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Economic Outlook: Too big reconsidered
Whatever happened to the central theme of the financial crisis of 2008 that called for a portable solution to firms that were “too big to fail”?
“Too big to fail,” was the catch phrase for a moral dilemma, which was the recognition that some of the country’s banks were so big, their demise could trigger a domino effect through the financial system, prompting failure at one bank and then another.
The idea was to keep poor, innocent taxpayers from getting stuck with the bill for the massive bailout that went — unfairly, it was assumed — to the fat cat bankers whose gambling habits had created the crisis in the first place.
Imagine the size of Bank of America in 2006 — beyond enormous. Imagine the size of Citibank, Goldman Sachs, Wachovia, Merrill Lynch, Bear Stearns.
They were bigger than big. The collapse of one threatened the entire financial system from New York to Fleet Street to Beijing.
By the end of the financial crisis, however, Bank of America had absorbed Merrill Lynch. JP Morgan Chase swallowed Bear Strearns and, if that wasn’t enough, a few months later, in September 2008, it bought Washington Mutual, which at the time was the largest bank failure in U.S. history.
Wells Fargo bought Wachovia — a $15.1 billion purchase at a fire sale price.
As a reminder, “too big to fail” referred to these monster banks before they went on a crisis-prompted merger spree.
So what now? Or what’s next?
Gaining some steam in Washington is the possibility of tying non-deposit liabilities to a percentage of the gross domestic product, a formula recently suggested by Federal Reserve bank Gov. Daniel Tarullo in a recent speech.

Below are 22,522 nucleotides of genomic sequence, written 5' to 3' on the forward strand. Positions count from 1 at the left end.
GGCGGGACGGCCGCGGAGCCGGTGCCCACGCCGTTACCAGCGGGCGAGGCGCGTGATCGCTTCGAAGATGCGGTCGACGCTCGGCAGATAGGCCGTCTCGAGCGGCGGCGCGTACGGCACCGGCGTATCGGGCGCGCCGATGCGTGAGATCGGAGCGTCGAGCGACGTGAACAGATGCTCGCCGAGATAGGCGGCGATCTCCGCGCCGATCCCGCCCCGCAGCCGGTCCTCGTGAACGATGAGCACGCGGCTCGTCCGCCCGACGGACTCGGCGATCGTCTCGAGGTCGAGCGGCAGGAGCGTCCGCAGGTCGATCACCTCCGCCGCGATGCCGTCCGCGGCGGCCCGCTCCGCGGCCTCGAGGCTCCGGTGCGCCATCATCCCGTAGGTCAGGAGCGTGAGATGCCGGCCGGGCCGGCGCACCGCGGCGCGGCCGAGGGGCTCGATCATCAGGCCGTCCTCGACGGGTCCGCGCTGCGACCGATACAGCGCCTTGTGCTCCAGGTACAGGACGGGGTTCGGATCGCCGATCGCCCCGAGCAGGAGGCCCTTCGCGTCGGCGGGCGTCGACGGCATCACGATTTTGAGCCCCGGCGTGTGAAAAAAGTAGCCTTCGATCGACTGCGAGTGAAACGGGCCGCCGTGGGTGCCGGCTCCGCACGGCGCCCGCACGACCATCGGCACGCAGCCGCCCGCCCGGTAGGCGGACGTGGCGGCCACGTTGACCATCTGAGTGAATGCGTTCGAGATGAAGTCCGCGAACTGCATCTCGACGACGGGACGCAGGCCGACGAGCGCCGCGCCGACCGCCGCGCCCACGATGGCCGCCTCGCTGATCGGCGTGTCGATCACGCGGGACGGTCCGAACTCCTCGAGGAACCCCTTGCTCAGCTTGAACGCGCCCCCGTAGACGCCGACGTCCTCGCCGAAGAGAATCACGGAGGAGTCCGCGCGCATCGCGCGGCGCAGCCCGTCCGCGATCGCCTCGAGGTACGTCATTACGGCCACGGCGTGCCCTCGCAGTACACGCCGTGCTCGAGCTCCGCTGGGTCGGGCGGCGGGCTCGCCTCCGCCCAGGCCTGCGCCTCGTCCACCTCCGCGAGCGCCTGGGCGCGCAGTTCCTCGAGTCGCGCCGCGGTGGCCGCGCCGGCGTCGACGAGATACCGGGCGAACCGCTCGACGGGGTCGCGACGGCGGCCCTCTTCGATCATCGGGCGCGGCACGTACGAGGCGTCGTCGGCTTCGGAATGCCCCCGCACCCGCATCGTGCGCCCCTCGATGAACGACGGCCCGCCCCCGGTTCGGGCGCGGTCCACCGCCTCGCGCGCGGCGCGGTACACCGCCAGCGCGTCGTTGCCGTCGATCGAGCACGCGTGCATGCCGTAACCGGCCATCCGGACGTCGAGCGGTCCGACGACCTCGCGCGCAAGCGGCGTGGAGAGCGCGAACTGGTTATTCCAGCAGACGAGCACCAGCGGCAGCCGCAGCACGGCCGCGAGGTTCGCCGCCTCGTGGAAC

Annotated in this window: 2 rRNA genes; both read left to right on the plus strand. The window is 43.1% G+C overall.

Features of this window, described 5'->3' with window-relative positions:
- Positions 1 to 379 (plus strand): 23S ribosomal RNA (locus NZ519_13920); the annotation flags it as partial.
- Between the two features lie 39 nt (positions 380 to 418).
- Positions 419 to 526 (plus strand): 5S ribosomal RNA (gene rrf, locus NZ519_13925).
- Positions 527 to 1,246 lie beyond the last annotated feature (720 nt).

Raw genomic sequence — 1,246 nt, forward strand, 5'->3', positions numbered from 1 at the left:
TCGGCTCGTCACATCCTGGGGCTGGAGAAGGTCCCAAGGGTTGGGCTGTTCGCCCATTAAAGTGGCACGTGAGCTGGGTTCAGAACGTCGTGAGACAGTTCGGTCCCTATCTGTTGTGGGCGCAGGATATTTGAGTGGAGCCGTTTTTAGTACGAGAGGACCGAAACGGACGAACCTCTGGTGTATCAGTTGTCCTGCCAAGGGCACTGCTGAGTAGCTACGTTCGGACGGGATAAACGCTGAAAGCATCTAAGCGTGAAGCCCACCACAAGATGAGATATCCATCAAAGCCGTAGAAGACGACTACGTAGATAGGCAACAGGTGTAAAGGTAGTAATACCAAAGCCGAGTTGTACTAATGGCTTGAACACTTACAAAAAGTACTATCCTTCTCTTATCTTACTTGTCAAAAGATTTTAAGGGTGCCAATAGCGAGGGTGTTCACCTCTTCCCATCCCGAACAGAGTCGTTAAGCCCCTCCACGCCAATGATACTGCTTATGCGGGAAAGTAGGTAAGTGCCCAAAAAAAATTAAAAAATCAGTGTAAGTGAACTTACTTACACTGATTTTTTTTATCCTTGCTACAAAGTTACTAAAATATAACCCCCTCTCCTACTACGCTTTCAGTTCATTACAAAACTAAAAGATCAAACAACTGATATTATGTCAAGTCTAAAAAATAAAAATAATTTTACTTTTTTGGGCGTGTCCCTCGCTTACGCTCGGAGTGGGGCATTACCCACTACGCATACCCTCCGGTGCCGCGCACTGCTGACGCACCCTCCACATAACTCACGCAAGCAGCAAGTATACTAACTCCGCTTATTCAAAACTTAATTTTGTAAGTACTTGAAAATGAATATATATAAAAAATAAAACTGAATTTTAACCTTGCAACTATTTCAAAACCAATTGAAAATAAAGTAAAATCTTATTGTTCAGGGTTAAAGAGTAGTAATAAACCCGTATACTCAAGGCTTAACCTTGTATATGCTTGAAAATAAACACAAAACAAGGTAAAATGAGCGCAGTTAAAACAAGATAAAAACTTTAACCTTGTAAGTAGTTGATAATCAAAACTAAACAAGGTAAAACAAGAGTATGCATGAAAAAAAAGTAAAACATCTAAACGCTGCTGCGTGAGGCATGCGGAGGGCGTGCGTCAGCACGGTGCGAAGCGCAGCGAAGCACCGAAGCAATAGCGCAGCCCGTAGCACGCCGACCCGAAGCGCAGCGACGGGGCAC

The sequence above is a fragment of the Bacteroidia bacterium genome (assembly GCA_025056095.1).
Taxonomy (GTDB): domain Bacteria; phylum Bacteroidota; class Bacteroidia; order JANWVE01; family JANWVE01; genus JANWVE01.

In a quick rundown of the pertinent issues, one camp, Republicans mainly, believe the Dodd-Frank overhaul bill was an effort to hold down bank size with pins and needles and far too many of them. In the entire bill, there is no simple, enforceable rule that limits the size of the nation’s banks.
On the other hand, some say regulating bank size with one overriding rule would be ineffective. There are too many places where that strategy could fail. That dam, in other words, could start springing leaks all over the place and a mess of good intentions, in other words the Dodd-Frank bill, is the way to manage that.
Of course, if non-deposit liabilities were tied to the GDP, the specific percentage would be critical. Can Washington lawmakers actually withstand the predictable banking lobby assault and set a percentage that would force the behemoths to shrink? Or would lawmakers simply set a limit on future growth, which would leave the system with frightfully large banks, given they were considered “too big to fail,” before the financial crisis and now they are much, much bigger?
In international markets Tuesday, the Nikkei 225 index in Japan gained 1.44 percent while the Shanghai composite index in China rose less than 0.01 percent. The Hang Seng index in Hong Kong added 0.27 percent while the Sensex in India shed 0.73 percent.
The S&P/ASX 200 in Australia gained 0.18 percent.
In midday trading in Europe, the FTSE 100 index in Britain climbed 0.93 percent while the DAX 30 in Germany jumped 1.33 percent. The CAC 40 in France rose 1.39 percent while the Stoxx Europe 600 gained 0.9 percent.
Copyright 2012 by United Press International